One of the factors to consider when choosing a geothermal heating and cooling system are the ramifications of the exterior installation requirements. Unlike traditional systems, there is quite a bit of work that needs to be done outside the home to place the lines in the ground that are needed to carry the liquid that runs to the compressor inside the house. The photo here shows a simple illustration of where the holes were drilled in our yard, 200′ deep and 10′ apart. (Geothermal systems can also be installed horizontally, or in pond or open loop systems, but in our situation vertical loops were the best option.)
In addition to the holes that are drilled and the dirt and rock debris / dust that result from the drilling, a trench must be dug to connect the pipes that carry the fluid through the ground loops. The trench, at 4′ deep and 3′ wide, creates quite a mound of dirt that needs to settle over time. To prevent damage to the pipes, the dirt should not be highly compressed or compacted on top of the pipes.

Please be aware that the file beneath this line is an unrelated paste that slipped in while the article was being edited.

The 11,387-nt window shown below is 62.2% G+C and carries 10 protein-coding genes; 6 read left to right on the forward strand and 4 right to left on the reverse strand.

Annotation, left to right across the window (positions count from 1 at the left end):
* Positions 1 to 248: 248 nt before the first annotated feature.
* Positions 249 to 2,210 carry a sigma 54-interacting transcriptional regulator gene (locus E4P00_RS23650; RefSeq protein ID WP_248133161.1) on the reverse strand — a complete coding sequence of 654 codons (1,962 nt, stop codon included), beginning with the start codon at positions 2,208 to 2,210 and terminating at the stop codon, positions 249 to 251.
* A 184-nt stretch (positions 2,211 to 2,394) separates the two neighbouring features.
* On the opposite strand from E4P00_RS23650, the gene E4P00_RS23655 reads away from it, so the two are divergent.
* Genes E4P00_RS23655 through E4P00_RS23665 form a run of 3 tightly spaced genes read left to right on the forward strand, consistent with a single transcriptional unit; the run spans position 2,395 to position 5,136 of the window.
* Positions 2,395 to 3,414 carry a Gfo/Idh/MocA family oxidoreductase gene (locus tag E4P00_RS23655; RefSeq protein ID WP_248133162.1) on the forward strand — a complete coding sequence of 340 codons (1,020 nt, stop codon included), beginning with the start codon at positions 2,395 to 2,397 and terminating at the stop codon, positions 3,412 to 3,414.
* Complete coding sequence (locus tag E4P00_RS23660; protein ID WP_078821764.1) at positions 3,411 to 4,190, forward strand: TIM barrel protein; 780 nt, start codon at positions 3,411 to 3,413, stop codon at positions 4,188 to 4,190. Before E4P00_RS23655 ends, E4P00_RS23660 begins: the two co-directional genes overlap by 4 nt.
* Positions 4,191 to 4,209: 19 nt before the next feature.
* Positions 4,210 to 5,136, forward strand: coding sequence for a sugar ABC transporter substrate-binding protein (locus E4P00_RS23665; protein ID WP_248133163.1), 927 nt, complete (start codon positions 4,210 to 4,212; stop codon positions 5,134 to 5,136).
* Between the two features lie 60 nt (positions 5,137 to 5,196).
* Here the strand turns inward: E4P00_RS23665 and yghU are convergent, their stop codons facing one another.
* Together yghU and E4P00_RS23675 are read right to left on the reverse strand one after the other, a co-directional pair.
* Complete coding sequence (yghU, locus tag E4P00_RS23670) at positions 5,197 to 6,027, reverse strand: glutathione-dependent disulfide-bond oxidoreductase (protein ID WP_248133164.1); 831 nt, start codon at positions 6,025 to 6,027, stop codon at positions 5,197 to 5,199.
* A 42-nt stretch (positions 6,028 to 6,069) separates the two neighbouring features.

We considered the damage that would result from the drilling and trenching equipment, and decided to remove the sod from a 12′ by 38′ strip of our front yard prior to the work. We rented a sod cutter from Home Depot ($50 for four hours) and invited a few friends over to help. A time lapse of the sod bustin’ is below:
Now, as our friend Jill pointed out, we’ve moved our front yard to our backyard, as the 456 square feet of sod are sitting on our driveway on the side and behind our house as we’re in the process of water jetting the remaining dirt before replacing the sod.
The other photos in the gallery below show some of the drilling and trenching process. It really did create quite a mess for a few days, as the drilling produced dust clouds that settled over everything in our (and our immediate neighbors) yards. And, as you can see in the photos, there’s quite a bit of excess dirt to deal with, which, in our situation, is very clay-like and currently soaked from a weekend of heavy rains.